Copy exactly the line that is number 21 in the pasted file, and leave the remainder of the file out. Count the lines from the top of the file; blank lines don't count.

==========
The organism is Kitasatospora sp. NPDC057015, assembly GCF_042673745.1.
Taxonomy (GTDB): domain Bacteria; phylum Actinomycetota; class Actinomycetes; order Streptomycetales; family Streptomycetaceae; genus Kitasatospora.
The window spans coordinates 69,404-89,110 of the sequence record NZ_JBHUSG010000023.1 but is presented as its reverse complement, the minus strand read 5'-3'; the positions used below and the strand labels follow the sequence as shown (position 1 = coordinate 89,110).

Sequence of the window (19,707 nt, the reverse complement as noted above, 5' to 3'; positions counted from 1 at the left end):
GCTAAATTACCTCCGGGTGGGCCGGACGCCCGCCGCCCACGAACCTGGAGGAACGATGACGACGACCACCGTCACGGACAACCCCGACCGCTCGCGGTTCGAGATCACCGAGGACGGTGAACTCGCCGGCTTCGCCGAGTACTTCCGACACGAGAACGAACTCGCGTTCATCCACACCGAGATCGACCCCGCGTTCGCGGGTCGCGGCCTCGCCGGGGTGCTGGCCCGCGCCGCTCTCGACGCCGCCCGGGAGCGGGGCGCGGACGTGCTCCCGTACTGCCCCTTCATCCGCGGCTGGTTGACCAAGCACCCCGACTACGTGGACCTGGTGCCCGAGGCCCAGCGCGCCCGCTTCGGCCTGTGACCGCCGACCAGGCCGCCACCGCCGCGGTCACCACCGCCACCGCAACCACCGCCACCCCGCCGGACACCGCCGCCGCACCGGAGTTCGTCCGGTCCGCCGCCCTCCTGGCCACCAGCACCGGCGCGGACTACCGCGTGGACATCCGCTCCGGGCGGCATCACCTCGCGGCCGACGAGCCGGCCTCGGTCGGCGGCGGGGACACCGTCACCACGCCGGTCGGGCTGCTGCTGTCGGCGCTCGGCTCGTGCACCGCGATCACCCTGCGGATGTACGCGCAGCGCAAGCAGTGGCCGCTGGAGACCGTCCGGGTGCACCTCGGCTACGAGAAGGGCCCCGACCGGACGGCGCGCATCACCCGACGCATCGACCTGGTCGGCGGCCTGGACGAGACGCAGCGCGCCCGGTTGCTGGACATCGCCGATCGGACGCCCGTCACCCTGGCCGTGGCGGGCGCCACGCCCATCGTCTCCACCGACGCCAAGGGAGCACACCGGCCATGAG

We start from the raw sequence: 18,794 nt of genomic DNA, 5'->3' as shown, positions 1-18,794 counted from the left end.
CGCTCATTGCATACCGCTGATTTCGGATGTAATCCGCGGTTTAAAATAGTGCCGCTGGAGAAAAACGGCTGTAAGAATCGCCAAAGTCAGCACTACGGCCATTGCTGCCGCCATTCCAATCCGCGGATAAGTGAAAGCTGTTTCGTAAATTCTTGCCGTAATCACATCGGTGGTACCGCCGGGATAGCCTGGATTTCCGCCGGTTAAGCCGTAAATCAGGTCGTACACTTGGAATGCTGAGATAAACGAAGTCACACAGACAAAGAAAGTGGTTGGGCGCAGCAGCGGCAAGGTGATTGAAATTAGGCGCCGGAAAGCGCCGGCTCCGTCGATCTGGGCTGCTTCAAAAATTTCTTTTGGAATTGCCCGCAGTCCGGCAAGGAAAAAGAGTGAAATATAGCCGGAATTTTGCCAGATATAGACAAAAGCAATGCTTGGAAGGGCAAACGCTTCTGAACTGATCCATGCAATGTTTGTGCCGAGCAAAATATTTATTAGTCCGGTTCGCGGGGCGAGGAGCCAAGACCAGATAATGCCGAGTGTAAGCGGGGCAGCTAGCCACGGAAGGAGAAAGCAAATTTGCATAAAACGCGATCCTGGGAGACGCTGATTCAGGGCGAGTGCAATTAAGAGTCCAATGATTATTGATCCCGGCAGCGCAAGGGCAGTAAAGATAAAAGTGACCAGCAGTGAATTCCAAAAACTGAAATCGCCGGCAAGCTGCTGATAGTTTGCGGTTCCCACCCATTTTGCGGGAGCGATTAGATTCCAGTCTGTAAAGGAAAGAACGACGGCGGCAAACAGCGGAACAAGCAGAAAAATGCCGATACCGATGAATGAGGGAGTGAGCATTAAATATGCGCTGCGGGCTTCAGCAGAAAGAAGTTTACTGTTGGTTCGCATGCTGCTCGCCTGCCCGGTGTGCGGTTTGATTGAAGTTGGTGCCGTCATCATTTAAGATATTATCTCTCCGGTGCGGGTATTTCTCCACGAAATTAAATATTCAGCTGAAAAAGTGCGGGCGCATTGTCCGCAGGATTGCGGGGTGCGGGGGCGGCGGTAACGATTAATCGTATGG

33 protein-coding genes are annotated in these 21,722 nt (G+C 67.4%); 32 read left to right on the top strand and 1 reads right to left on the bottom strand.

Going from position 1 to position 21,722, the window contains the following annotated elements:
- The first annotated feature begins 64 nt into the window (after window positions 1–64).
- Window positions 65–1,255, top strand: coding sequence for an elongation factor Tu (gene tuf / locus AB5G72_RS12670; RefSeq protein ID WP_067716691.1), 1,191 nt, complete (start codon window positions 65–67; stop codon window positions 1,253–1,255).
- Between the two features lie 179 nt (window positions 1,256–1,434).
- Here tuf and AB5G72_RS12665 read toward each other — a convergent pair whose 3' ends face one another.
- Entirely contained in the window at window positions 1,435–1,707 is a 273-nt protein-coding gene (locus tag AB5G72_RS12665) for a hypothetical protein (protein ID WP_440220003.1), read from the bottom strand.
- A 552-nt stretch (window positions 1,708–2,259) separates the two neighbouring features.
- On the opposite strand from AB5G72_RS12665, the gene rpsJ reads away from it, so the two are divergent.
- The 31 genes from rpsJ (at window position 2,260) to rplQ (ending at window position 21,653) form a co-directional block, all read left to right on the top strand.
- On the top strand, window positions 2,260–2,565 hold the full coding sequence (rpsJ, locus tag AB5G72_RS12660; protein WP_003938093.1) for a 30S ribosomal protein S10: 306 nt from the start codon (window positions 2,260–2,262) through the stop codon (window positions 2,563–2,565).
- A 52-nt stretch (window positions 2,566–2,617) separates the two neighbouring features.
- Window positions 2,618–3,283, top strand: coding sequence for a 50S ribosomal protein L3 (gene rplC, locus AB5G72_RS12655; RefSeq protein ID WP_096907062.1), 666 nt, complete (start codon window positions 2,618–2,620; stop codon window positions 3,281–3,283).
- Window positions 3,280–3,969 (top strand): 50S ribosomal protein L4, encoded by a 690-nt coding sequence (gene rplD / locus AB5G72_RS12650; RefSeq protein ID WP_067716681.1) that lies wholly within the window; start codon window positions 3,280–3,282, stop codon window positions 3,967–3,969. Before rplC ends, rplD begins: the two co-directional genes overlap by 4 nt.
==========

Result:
- Window positions 3,280–3,969 (top strand): 50S ribosomal protein L4, encoded by a 690-nt coding sequence (gene rplD / locus AB5G72_RS12650; RefSeq protein ID WP_067716681.1) that lies wholly within the window; start codon window positions 3,280–3,282, stop codon window positions 3,967–3,969. Before rplC ends, rplD begins: the two co-directional genes overlap by 4 nt.